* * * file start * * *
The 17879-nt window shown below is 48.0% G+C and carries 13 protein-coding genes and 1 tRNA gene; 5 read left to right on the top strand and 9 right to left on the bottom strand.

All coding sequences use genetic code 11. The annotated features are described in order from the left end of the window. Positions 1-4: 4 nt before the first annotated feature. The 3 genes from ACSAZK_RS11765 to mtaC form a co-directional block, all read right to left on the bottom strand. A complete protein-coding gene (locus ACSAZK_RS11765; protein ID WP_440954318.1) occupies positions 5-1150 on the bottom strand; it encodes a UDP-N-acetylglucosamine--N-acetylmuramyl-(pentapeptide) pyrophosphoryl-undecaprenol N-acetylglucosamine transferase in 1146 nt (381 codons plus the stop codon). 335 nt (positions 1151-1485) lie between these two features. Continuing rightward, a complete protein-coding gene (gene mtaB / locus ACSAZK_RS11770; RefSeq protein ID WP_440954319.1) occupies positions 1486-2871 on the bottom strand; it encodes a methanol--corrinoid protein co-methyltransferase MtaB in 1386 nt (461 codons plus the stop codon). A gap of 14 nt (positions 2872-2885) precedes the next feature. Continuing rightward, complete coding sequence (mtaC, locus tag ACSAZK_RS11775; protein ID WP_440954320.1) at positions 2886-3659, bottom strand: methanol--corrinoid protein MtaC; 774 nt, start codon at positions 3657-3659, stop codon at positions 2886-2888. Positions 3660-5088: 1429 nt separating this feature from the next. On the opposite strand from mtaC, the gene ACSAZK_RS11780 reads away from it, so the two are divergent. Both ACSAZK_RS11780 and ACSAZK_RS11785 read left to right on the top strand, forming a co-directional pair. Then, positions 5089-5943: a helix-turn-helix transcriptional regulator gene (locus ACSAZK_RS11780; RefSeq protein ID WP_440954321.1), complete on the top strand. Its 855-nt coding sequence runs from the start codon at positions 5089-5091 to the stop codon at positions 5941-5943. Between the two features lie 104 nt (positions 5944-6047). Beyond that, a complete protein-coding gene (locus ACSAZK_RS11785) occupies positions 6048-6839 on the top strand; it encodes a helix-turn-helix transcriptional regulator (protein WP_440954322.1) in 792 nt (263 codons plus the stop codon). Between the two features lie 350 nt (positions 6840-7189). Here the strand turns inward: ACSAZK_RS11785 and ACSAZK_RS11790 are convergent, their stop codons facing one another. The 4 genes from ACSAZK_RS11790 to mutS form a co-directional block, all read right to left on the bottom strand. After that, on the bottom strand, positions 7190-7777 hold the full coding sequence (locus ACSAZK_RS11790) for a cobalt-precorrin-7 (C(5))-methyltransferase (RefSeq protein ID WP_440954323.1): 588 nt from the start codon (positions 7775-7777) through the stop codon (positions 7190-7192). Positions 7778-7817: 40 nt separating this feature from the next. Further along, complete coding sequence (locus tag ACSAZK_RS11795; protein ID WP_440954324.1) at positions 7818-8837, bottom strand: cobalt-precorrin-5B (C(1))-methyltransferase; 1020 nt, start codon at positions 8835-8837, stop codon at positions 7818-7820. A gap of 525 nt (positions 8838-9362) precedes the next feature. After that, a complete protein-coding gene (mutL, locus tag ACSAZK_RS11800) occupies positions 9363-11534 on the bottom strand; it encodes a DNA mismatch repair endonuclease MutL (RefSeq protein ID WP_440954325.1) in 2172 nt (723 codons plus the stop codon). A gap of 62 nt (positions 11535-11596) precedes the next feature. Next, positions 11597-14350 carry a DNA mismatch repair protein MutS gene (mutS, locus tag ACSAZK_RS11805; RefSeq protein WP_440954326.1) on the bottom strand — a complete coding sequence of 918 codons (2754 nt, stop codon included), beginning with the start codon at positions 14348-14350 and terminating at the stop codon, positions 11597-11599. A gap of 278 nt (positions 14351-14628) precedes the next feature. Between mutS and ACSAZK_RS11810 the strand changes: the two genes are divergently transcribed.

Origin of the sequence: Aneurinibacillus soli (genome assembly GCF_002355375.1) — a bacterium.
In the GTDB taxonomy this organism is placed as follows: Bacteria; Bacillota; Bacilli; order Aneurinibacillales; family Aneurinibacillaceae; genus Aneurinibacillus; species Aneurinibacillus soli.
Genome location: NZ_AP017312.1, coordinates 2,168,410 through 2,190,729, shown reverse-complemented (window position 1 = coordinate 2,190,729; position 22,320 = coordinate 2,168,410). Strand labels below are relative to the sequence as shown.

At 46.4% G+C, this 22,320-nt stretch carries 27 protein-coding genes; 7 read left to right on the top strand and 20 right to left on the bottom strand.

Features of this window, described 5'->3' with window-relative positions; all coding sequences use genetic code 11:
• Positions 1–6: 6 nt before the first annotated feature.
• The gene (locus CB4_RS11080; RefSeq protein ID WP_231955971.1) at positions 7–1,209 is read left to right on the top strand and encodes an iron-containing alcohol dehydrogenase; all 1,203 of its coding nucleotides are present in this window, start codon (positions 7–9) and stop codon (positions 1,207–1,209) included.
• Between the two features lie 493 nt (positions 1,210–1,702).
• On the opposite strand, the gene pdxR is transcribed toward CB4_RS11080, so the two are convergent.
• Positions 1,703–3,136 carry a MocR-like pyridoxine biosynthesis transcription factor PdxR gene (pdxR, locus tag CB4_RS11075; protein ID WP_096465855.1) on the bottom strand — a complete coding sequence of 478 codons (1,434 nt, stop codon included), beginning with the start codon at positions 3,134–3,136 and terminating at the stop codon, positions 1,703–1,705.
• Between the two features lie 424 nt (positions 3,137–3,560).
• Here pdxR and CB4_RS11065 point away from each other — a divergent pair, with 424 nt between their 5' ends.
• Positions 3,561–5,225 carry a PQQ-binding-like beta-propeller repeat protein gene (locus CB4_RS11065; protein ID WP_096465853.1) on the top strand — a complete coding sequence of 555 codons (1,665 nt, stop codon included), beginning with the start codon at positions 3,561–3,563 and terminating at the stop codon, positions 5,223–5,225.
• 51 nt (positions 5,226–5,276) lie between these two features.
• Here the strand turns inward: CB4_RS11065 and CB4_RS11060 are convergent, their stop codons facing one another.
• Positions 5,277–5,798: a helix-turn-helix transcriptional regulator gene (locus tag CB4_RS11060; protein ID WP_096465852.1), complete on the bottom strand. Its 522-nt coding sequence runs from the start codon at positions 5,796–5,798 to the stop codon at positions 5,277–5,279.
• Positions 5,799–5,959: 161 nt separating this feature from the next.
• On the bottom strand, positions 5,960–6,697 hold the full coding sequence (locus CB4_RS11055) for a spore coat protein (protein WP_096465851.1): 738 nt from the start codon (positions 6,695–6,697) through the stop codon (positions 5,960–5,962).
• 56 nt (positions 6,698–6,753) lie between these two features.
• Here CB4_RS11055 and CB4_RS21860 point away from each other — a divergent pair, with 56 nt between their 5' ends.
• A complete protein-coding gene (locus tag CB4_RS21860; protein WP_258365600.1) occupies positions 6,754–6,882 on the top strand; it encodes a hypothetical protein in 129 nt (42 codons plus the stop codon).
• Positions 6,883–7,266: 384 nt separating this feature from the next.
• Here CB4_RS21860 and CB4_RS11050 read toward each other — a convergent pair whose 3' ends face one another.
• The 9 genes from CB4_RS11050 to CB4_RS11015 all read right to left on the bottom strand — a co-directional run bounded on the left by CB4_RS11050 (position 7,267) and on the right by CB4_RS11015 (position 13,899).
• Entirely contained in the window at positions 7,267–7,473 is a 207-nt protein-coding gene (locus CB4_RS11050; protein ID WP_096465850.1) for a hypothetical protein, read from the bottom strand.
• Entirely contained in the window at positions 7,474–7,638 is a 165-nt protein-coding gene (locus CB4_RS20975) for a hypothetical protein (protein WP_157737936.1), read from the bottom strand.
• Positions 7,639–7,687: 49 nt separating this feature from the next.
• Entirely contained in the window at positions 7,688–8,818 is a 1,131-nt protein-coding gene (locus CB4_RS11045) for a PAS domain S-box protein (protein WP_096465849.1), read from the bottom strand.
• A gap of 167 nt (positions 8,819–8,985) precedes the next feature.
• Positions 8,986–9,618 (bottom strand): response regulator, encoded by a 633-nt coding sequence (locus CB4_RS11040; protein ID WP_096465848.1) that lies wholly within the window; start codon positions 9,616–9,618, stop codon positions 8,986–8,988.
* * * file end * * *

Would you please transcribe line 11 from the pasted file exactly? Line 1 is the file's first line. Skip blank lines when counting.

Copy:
• On the opposite strand, the gene pdxR is transcribed toward CB4_RS11080, so the two are convergent.